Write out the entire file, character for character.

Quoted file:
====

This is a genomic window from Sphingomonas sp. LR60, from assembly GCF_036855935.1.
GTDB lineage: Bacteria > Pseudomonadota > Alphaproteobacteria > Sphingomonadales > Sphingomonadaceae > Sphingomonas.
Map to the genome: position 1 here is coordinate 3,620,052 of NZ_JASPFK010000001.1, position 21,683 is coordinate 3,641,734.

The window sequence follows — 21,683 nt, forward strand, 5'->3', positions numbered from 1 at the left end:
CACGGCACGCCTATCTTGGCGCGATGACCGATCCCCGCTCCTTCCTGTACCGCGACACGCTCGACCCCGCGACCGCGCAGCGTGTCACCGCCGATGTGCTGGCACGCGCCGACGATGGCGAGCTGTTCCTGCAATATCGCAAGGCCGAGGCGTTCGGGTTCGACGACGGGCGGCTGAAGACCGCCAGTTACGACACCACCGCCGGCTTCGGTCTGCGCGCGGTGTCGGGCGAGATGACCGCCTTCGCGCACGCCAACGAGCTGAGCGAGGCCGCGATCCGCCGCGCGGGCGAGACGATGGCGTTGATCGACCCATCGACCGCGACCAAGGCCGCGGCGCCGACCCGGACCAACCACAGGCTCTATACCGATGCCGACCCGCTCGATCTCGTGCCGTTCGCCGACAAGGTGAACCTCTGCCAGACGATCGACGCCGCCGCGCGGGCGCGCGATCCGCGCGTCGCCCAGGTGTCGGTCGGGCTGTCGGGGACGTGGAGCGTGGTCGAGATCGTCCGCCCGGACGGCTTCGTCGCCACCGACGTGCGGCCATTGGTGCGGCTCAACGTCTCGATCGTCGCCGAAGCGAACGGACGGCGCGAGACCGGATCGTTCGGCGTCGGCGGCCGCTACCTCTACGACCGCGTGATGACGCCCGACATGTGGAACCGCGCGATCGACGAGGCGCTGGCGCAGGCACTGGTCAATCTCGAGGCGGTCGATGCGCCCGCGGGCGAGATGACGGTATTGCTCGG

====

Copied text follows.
This is a genomic window from Sphingomonas sp. LR60, from assembly GCF_036855935.1.
GTDB lineage: Bacteria > Pseudomonadota > Alphaproteobacteria > Sphingomonadales > Sphingomonadaceae > Sphingomonas.
Map to the genome: position 1 here is coordinate 3,620,052 of NZ_JASPFK010000001.1, position 21,683 is coordinate 3,641,734.

The window sequence follows — 21,683 nt, forward strand, 5'->3', positions numbered from 1 at the left end:
CACGGCACGCCTATCTTGGCGCGATGACCGATCCCCGCTCCTTCCTGTACCGCGACACGCTCGACCCCGCGACCGCGCAGCGTGTCACCGCCGATGTGCTGGCACGCGCCGACGATGGCGAGCTGTTCCTGCAATATCGCAAGGCCGAGGCGTTCGGGTTCGACGACGGGCGGCTGAAGACCGCCAGTTACGACACCACCGCCGGCTTCGGTCTGCGCGCGGTGTCGGGCGAGATGACCGCCTTCGCGCACGCCAACGAGCTGAGCGAGGCCGCGATCCGCCGCGCGGGCGAGACGATGGCGTTGATCGACCCATCGACCGCGACCAAGGCCGCGGCGCCGACCCGGACCAACCACAGGCTCTATACCGATGCCGACCCGCTCGATCTCGTGCCGTTCGCCGACAAGGTGAACCTCTGCCAGACGATCGACGCCGCCGCGCGGGCGCGCGATCCGCGCGTCGCCCAGGTGTCGGTCGGGCTGTCGGGGACGTGGAGCGTGGTCGAGATCGTCCGCCCGGACGGCTTCGTCGCCACCGACGTGCGGCCATTGGTGCGGCTCAACGTCTCGATCGTCGCCGAAGCGAACGGACGGCGCGAGACCGGATCGTTCGGCGTCGGCGGCCGCTACCTCTACGACCGCGTGATGACGCCCGACATGTGGAACCGCGCGATCGACGAGGCGCTGGCGCAGGCACTGGTCAATCTCGAGGCGGTCGATGCGCCCGCGGGCGAGATGACGGTATTGCTCGG